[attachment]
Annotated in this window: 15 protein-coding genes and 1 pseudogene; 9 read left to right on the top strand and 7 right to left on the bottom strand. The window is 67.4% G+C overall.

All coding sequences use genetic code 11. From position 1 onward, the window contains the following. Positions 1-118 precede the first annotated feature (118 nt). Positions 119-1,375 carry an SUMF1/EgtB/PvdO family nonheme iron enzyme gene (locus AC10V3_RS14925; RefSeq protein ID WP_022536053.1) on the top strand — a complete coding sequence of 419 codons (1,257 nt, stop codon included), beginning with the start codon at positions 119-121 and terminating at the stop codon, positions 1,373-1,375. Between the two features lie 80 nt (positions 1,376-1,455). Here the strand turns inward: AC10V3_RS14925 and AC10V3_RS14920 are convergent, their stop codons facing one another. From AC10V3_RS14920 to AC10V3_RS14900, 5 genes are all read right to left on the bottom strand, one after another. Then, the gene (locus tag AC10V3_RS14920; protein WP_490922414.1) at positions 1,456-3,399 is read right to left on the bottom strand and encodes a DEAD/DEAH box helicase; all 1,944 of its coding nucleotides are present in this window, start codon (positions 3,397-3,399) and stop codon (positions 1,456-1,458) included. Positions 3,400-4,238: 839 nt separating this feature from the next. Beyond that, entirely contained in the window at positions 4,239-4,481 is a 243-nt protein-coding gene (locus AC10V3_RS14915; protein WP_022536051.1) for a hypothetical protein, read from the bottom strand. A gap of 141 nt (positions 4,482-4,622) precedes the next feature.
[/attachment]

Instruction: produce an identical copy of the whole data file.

Annotated in this window: 15 protein-coding genes and 1 pseudogene; 9 read left to right on the top strand and 7 right to left on the bottom strand. The window is 67.4% G+C overall.

All coding sequences use genetic code 11. From position 1 onward, the window contains the following. Positions 1-118 precede the first annotated feature (118 nt). Positions 119-1,375 carry an SUMF1/EgtB/PvdO family nonheme iron enzyme gene (locus AC10V3_RS14925; RefSeq protein ID WP_022536053.1) on the top strand — a complete coding sequence of 419 codons (1,257 nt, stop codon included), beginning with the start codon at positions 119-121 and terminating at the stop codon, positions 1,373-1,375. Between the two features lie 80 nt (positions 1,376-1,455). Here the strand turns inward: AC10V3_RS14925 and AC10V3_RS14920 are convergent, their stop codons facing one another. From AC10V3_RS14920 to AC10V3_RS14900, 5 genes are all read right to left on the bottom strand, one after another. Then, the gene (locus tag AC10V3_RS14920; protein WP_490922414.1) at positions 1,456-3,399 is read right to left on the bottom strand and encodes a DEAD/DEAH box helicase; all 1,944 of its coding nucleotides are present in this window, start codon (positions 3,397-3,399) and stop codon (positions 1,456-1,458) included. Positions 3,400-4,238: 839 nt separating this feature from the next. Beyond that, entirely contained in the window at positions 4,239-4,481 is a 243-nt protein-coding gene (locus AC10V3_RS14915; protein WP_022536051.1) for a hypothetical protein, read from the bottom strand. A gap of 141 nt (positions 4,482-4,622) precedes the next feature.